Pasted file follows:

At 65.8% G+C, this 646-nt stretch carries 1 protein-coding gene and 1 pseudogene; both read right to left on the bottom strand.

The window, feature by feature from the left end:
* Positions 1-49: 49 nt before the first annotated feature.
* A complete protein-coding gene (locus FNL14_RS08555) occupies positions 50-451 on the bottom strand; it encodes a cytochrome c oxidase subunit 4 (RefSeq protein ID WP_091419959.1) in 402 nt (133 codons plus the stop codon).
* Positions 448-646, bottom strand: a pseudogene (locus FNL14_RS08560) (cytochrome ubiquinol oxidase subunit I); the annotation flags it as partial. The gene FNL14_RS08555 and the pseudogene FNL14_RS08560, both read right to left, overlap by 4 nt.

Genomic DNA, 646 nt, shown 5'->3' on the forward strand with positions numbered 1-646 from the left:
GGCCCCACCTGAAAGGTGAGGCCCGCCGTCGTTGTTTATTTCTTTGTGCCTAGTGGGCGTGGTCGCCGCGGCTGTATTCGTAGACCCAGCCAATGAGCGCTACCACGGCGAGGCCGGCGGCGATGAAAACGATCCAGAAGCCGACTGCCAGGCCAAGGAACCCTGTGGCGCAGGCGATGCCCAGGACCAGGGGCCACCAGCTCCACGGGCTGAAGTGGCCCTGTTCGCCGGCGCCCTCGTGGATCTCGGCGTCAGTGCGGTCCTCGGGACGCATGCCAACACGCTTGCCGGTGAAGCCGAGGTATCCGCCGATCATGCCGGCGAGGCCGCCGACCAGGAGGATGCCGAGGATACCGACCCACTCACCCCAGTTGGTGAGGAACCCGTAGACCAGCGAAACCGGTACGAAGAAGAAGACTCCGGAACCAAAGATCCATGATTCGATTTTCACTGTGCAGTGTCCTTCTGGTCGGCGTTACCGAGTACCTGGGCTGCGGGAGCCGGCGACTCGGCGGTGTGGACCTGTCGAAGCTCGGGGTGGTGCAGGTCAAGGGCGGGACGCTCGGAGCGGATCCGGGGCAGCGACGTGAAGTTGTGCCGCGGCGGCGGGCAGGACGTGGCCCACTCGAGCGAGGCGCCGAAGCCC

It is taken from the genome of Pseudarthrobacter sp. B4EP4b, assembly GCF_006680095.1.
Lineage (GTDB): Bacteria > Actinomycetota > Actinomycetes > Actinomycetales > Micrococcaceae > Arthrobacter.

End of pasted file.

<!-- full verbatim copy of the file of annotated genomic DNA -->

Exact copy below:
At 65.8% G+C, this 646-nt stretch carries 1 protein-coding gene and 1 pseudogene; both read right to left on the bottom strand.

The window, feature by feature from the left end:
* Positions 1-49: 49 nt before the first annotated feature.
* A complete protein-coding gene (locus FNL14_RS08555) occupies positions 50-451 on the bottom strand; it encodes a cytochrome c oxidase subunit 4 (RefSeq protein ID WP_091419959.1) in 402 nt (133 codons plus the stop codon).
* Positions 448-646, bottom strand: a pseudogene (locus FNL14_RS08560) (cytochrome ubiquinol oxidase subunit I); the annotation flags it as partial. The gene FNL14_RS08555 and the pseudogene FNL14_RS08560, both read right to left, overlap by 4 nt.

Genomic DNA, 646 nt, shown 5'->3' on the forward strand with positions numbered 1-646 from the left:
GGCCCCACCTGAAAGGTGAGGCCCGCCGTCGTTGTTTATTTCTTTGTGCCTAGTGGGCGTGGTCGCCGCGGCTGTATTCGTAGACCCAGCCAATGAGCGCTACCACGGCGAGGCCGGCGGCGATGAAAACGATCCAGAAGCCGACTGCCAGGCCAAGGAACCCTGTGGCGCAGGCGATGCCCAGGACCAGGGGCCACCAGCTCCACGGGCTGAAGTGGCCCTGTTCGCCGGCGCCCTCGTGGATCTCGGCGTCAGTGCGGTCCTCGGGACGCATGCCAACACGCTTGCCGGTGAAGCCGAGGTATCCGCCGATCATGCCGGCGAGGCCGCCGACCAGGAGGATGCCGAGGATACCGACCCACTCACCCCAGTTGGTGAGGAACCCGTAGACCAGCGAAACCGGTACGAAGAAGAAGACTCCGGAACCAAAGATCCATGATTCGATTTTCACTGTGCAGTGTCCTTCTGGTCGGCGTTACCGAGTACCTGGGCTGCGGGAGCCGGCGACTCGGCGGTGTGGACCTGTCGAAGCTCGGGGTGGTGCAGGTCAAGGGCGGGACGCTCGGAGCGGATCCGGGGCAGCGACGTGAAGTTGTGCCGCGGCGGCGGGCAGGACGTGGCCCACTCGAGCGAGGCGCCGAAGCCC

It is taken from the genome of Pseudarthrobacter sp. B4EP4b, assembly GCF_006680095.1.
Lineage (GTDB): Bacteria > Actinomycetota > Actinomycetes > Actinomycetales > Micrococcaceae > Arthrobacter.